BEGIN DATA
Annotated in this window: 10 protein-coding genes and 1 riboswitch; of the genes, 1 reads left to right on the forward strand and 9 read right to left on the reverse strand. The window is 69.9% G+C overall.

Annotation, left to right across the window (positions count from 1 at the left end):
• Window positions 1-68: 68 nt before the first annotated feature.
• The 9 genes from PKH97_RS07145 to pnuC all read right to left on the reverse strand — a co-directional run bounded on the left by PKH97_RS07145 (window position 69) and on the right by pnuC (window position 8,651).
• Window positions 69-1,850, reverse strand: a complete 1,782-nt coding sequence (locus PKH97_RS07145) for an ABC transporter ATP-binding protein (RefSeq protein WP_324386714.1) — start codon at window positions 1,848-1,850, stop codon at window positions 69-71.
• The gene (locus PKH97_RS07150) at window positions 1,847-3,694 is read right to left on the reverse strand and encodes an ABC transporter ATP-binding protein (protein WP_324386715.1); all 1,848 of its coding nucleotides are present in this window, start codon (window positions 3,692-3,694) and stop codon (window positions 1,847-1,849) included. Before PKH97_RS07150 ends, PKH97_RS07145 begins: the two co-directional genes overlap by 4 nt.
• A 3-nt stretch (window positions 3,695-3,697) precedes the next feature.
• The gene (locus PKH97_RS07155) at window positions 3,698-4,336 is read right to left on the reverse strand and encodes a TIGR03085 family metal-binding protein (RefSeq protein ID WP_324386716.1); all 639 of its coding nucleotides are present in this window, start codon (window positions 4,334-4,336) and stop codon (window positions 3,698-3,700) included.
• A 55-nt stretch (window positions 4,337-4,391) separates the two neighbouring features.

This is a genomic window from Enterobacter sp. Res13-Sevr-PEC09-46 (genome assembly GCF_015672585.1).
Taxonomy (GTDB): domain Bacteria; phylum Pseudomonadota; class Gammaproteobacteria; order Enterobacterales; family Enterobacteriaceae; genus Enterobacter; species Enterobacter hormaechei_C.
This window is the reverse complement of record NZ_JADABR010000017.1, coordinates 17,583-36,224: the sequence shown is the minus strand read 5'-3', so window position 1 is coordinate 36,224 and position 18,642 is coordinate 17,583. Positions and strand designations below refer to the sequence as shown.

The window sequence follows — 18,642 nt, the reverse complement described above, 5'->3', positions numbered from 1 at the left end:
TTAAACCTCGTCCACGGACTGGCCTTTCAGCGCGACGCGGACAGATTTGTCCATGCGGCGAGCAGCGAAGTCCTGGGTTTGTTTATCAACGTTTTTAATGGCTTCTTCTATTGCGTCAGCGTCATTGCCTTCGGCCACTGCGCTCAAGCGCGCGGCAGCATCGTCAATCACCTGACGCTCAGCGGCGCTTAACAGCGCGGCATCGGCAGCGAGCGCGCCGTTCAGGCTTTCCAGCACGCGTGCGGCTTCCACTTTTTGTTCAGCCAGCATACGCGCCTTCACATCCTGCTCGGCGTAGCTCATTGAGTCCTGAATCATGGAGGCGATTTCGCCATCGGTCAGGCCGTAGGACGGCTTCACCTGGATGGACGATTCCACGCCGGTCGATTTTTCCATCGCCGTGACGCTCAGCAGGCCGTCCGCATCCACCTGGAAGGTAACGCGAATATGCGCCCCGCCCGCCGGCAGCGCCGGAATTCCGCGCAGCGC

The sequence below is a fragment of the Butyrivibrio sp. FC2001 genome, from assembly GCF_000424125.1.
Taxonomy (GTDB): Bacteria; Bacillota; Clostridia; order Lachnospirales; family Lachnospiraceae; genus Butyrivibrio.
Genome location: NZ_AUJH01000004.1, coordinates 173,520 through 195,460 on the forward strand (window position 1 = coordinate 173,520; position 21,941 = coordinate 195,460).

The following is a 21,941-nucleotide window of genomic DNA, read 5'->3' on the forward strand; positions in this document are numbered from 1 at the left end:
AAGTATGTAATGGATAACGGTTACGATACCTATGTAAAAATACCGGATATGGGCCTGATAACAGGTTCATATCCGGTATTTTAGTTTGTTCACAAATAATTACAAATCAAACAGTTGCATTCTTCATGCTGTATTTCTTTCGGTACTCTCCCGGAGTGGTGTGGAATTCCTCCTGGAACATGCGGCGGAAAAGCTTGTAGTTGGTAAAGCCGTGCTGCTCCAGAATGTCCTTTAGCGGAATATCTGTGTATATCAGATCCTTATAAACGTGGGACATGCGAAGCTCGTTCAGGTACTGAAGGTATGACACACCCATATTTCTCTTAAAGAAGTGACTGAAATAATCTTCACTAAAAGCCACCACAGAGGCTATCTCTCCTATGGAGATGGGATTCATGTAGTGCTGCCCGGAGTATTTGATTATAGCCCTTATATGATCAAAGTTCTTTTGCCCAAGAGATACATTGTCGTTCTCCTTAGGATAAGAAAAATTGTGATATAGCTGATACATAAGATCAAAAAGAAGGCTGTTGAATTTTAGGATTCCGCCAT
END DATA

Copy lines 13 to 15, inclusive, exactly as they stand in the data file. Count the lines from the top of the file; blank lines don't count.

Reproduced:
The window sequence follows — 18,642 nt, the reverse complement described above, 5'->3', positions numbered from 1 at the left end:
TTAAACCTCGTCCACGGACTGGCCTTTCAGCGCGACGCGGACAGATTTGTCCATGCGGCGAGCAGCGAAGTCCTGGGTTTGTTTATCAACGTTTTTAATGGCTTCTTCTATTGCGTCAGCGTCATTGCCTTCGGCCACTGCGCTCAAGCGCGCGGCAGCATCGTCAATCACCTGACGCTCAGCGGCGCTTAACAGCGCGGCATCGGCAGCGAGCGCGCCGTTCAGGCTTTCCAGCACGCGTGCGGCTTCCACTTTTTGTTCAGCCAGCATACGCGCCTTCACATCCTGCTCGGCGTAGCTCATTGAGTCCTGAATCATGGAGGCGATTTCGCCATCGGTCAGGCCGTAGGACGGCTTCACCTGGATGGACGATTCCACGCCGGTCGATTTTTCCATCGCCGTGACGCTCAGCAGGCCGTCCGCATCCACCTGGAAGGTAACGCGAATATGCGCCCCGCCCGCCGGCAGCGCCGGAATTCCGCGCAGCGC

The sequence below is a fragment of the Butyrivibrio sp. FC2001 genome, from assembly GCF_000424125.1.